The very essential Veere

If the slate of your history lesson in your hands is a street under your feet, Veere is your calling. The strong, still tugging, Scottish links are in the Schotse Huizen you’ll wander past, admiring their role in trade. The imposing Grote Kerk stands out, reminding us how this was once a very wealthy place. And the Campveerse tower reminds us how – and why – the town needed its defences.

The magnificent Grote Kerk

This proud figurehead of Veere – built in the 14 th century – has played a multitude of noble roles, including as a hospital and an alms-house. Now it’s a cultural bastion for exhibitions, converts, plays and any range of festivities. Lest you ne’er forget, its arresting dimensions tap you some on the shoulder: remember, this place was once a massive powerhouse. Very Veere.

The houses of Scotland

Through their special relationship, the Scots had privileged access and rights in the town. They had their own warehouses and offices and even their own church and minister. As witnessed by the Schotse Huizen of ‘Lammeken’ and ‘In de Struijs’, part of Museum Veere. Upstairs in the Schotse loft (‘zolder’), these long-standing ties are explained, along with the rich maritime past of the town. The old town hall on the Markt houses another part of the Museum.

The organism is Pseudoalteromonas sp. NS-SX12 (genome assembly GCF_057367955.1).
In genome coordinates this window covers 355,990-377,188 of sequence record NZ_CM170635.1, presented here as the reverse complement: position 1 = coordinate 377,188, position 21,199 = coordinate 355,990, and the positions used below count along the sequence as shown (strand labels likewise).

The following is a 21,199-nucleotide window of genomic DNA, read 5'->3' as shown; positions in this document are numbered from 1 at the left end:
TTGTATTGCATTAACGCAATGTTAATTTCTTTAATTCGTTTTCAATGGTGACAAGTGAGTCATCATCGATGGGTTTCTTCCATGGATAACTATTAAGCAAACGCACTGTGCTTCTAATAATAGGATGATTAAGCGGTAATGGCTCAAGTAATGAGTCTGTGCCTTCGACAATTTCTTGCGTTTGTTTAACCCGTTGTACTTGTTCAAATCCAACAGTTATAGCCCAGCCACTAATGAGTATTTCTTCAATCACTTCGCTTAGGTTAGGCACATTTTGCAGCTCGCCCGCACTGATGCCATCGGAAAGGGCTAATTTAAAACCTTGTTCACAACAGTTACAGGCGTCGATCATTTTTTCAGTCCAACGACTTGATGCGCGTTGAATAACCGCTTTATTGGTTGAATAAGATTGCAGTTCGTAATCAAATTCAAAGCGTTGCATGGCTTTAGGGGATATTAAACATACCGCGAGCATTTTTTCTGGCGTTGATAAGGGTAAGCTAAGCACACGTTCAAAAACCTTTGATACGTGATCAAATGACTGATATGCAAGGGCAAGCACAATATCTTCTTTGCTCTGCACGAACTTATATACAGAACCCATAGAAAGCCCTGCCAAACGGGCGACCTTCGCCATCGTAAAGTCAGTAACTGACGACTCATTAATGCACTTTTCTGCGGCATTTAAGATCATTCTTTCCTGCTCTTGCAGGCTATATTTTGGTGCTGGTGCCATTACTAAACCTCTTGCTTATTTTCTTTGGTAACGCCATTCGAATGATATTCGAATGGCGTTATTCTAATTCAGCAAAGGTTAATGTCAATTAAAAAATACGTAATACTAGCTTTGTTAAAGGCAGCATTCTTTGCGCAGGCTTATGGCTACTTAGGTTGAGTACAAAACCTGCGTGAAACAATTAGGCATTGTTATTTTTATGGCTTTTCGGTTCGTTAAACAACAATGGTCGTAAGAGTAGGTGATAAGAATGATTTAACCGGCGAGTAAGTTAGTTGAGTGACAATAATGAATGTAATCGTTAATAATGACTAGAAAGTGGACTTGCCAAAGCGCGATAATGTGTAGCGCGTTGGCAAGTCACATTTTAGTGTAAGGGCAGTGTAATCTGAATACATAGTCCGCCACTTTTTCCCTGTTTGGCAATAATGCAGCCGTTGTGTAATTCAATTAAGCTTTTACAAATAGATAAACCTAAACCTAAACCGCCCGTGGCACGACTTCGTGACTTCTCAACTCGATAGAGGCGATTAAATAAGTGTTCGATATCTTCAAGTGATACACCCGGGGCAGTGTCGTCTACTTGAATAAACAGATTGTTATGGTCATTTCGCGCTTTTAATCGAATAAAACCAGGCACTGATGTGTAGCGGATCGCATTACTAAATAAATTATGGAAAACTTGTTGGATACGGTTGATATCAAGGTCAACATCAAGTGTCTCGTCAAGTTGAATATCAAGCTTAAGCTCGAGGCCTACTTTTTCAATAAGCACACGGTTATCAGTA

Veere town hall

Portraits hang in the former Stadshuis town hall of almost all marquises and marquesses of Veere, as does the family tree of Oranje-Nassau. The Orangeroute Veere trail will take you past every place they have visited, and Veere also features in the international version of the route. Some 2,500 km in all, passing all towns with a link, one way or another, to the House of Orange.

Campveerse tower stands tall

This 15 th century edifice was once a key component of the defences of Veere town – you’ll see why, as it stands proudly now, at the edge. Fun times too were had by some: it served as an inn, and hosted the wedding feast of Willem van Oranje and Charlotte de Bourbon in 1575. A rite to remember. It’s still a hotel and restaurant. With staying power: the Auberge de Campveerse Toren is one of the Netherlands’ oldest taverns in town.

You’ll like the look of the lake in Veere

To be fair, the lake came first, then came the name of the town on its banks. From afar on the water, the historic Veere is pinpointed by the silhouette of the Grote Kerk. But sail on, come closer, into the harbour itself. A sharp clamber up to the jetty, and tables (or views) are turned, from your lookout post on a terrace. Over the lake and its happy jumble of sails of all colours. Does ‘Veere’ mean ‘lots of’? Maybe. Will you too start out here on your bike or walking trip around the lake?